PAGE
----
If ONLY this city could make North Carolina-style pulled pork barbeque....then and only then would I consider we have a smattering of Southern culture.

Many advertise it, many try....but no one succeeds.

Not even close.

(Report Comment)
Michael Williams November 4, 2011 | 3:23 p.m.

Oh.....and crab cakes.

Real, honest-to-goodness, lots-of-crab-chunks-and-not-so-much-breading-seasoned-to-perfection crab cakes. The "seasoned" part is the hard part. Many try, but no one succeeds.

Once upon a time long ago I paid 8 bucks for a Charleston, South Carolina crab cake no bigger than 1/2 the size of a medium muffin. Best thing I ever ate, bar none. Nothing else even comes close. You could smear a bit on your forehead and your tongue would knock you out tryin' to get to it.

If we had these two things, these measly two things, we'd be ready for the SEC (PS: We already got good cajun, so that's a good start).

(Report Comment)
Ellis Smith November 4, 2011 | 3:40 p.m.

Some scrumptious pulled pork barbecue comes from the Birmingham, Alabama area. I've never found any that's better. As for crab cakes, I don't associate crab and crab cakes as typically Southern. Try Maryland, whose public university is not in the SEC. Steamed soft-shell Maryland crabs: eatin' doesn't any better than that!

On US 98 near the beach in the Florida panhandle there used to be a restaurant where the billboards said of their shrimp, "They Slept In The Gulf Last Night."

(Report Comment)
Kevin Gamble November 4, 2011 | 4:47 p.m.

I've found the idea of a move to the SEC all wrong since I first heard of it. Nothing against the SEC or the South, but Mizzou is simply not a southern school, and has nothing whatsoever to do with the football culture in those states.

As someone who graduated from MU, has family in the southeast, and has plenty of exposure to southern culture, it's clear as day to me that MU is much more of a northern/midwestern school. Add to that the deep rivalries MU established in the Big 8 - rivalries which, significantly, haven't changed since the move to the Big 12 - and you get the picture of a very consistent culture that is not remotely SEC.

This alumnus is disappointed in the powers that be of his alma mater. Would that there was a way to detach the conference from all things Texas and get back on the path of the school's identity - an identity which few seem to dispute.

(Report Comment)
Gerald Shelnutt November 4, 2011 | 5:52 p.m.

MU a northern school? I knew there was something about it that was wrong but did not know what it was until now.

Maybe all you "can't give up my college days" people ought to find some REAL problem and work on that. After all it's just a ball game. nothing more nothing less.

There are a bunch of poor people who are going to have to move because the land they have their homes parked on has been sold. Problem is they haven't the money to move. Now if you took all the money spent by you upstanding citizens on just one ballgame to help these people move maybe you'd actually learn something and fix a problem at the same time. Who knows you might even like yourself again.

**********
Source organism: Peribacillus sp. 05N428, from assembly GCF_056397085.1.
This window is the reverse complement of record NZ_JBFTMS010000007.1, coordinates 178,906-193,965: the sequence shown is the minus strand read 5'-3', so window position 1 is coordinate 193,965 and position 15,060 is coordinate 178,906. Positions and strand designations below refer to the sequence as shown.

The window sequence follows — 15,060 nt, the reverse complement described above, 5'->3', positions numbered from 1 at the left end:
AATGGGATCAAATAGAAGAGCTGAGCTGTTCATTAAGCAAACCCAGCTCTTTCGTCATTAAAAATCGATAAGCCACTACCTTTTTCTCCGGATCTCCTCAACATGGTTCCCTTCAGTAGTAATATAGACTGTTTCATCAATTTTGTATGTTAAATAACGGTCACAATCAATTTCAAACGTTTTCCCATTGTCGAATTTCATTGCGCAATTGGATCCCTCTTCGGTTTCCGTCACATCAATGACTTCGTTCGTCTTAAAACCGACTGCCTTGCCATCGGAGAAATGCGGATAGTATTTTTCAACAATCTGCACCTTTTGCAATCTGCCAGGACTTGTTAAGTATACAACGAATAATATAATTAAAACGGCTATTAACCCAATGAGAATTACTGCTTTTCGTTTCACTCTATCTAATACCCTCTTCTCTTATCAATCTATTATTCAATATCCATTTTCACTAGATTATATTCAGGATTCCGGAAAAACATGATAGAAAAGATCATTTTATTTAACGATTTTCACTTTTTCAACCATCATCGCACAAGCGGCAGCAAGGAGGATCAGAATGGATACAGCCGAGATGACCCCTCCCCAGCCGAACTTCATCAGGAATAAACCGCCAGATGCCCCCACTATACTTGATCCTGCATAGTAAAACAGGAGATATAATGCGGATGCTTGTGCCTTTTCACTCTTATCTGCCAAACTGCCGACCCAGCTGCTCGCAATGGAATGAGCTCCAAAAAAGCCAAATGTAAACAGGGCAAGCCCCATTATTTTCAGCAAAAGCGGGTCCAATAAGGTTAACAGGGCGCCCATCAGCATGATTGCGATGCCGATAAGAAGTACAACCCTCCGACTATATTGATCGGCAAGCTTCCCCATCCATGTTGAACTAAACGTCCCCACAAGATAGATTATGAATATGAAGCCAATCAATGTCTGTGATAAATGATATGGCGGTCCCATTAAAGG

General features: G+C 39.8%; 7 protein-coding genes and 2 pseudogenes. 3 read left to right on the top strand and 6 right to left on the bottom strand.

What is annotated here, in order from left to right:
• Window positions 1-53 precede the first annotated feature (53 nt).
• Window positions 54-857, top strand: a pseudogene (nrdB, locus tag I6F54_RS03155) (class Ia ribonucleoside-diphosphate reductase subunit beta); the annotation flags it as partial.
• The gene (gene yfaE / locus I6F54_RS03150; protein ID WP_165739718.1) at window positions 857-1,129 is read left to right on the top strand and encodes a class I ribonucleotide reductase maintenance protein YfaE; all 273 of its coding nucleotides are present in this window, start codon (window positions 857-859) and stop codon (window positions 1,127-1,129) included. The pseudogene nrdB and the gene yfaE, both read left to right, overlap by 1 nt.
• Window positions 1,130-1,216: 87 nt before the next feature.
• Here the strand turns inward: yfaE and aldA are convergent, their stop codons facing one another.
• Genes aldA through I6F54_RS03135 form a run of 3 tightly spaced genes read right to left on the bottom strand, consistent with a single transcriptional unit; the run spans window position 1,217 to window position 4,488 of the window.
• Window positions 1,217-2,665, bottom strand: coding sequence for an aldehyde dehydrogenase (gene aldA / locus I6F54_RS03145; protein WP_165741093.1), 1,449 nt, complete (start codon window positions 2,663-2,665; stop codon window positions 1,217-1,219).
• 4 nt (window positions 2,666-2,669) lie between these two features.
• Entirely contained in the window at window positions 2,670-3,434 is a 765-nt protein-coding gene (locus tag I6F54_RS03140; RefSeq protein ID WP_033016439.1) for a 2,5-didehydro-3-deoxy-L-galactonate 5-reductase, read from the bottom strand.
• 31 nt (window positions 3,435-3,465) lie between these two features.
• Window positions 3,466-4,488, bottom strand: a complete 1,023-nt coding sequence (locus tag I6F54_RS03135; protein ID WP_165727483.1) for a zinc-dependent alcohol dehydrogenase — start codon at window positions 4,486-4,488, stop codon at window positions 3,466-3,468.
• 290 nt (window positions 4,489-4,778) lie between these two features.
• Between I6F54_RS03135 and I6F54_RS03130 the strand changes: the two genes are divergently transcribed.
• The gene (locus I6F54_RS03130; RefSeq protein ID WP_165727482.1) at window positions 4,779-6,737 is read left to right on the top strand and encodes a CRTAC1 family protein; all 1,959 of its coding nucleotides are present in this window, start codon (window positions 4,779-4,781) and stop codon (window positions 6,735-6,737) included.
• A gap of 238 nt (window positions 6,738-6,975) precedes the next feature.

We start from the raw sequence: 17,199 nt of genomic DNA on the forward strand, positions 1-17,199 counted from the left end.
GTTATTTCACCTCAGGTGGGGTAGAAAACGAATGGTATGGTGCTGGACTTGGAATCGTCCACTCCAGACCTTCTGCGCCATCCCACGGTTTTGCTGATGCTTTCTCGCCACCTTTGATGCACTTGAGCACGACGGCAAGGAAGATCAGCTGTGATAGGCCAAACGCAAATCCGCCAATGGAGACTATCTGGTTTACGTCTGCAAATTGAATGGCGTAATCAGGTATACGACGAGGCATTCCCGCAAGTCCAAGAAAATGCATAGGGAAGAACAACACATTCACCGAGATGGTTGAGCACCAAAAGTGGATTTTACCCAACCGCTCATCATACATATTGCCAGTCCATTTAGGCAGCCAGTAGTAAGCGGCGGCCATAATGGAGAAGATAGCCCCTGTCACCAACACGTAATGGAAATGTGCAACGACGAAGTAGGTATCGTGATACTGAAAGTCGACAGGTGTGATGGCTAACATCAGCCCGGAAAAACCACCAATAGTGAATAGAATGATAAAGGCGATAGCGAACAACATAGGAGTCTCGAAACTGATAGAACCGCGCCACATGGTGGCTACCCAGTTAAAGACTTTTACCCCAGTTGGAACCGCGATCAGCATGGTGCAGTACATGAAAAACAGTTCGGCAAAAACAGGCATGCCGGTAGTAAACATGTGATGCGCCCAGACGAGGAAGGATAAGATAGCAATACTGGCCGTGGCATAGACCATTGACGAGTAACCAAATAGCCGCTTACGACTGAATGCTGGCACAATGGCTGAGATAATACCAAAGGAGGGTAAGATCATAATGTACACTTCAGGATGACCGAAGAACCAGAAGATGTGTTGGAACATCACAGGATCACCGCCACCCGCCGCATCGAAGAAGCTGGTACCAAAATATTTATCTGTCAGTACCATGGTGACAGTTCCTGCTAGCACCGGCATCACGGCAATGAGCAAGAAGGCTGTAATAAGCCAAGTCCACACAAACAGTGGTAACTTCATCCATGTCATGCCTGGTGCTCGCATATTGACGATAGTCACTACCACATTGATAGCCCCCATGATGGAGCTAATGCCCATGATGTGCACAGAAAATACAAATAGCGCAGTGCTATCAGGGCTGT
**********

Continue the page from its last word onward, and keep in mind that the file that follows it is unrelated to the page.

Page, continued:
After some though Kevin you do sound like one of them yankees. I think if you had paid attention in class rather skipping you would have learned that when my family rolled into this area from Georgia, the Carolinas, Virginia and Alabama they were southern and the state has been considered southern for two hundred years. They were the ones who cleaned up this patch of woods so you could have your university and so you could get in a snit (look it up) over Texas being willing to take MU into their fold. Of course we have no laws saying you have to go to any of the games. You can go up no'th to Detroit if they have any games there.

Good Day Sir.

(Report Comment)
Michael Williams November 4, 2011 | 6:50 p.m.

Gerald says:

Maybe all you "can't give up my college days" people ought to find some REAL problem and work on that.

Me: I already did that. Find a real problem, that is. My family and myself. The whole bunch. Years of paying attention in school, years of delayed gratification, trying to do the right things and mainly succeeding because...well...right is right and wrong isn't. Using good life's strategies. Staying on the right side of societies' laws. And times of horror and heartache, as well. Kept me fairly well occupied.

Gerald says, "After all it's just a ball game. nothing more nothing less."

Me says...true.

Gerald says, "Now if you took all the money spent by you upstanding citizens on just one ballgame to help these people move maybe you'd actually learn something and fix a problem at the same time. Who knows you might even like yourself again."

Me says, "Yes, there are a zillion things I could do with money and time. I still do some of them, but quite frankly I've grown jaded over the last 40 years at the trillions of mainly fruitless dollars spent doing that by a gov't who long ago decided they were better at charitable actions than me. I give to church, and I give to those who are infirm either of mind or body. Everyone else is either on their own or at the mercy of a not-so-benevolent-and-certainly-not-effective gov't.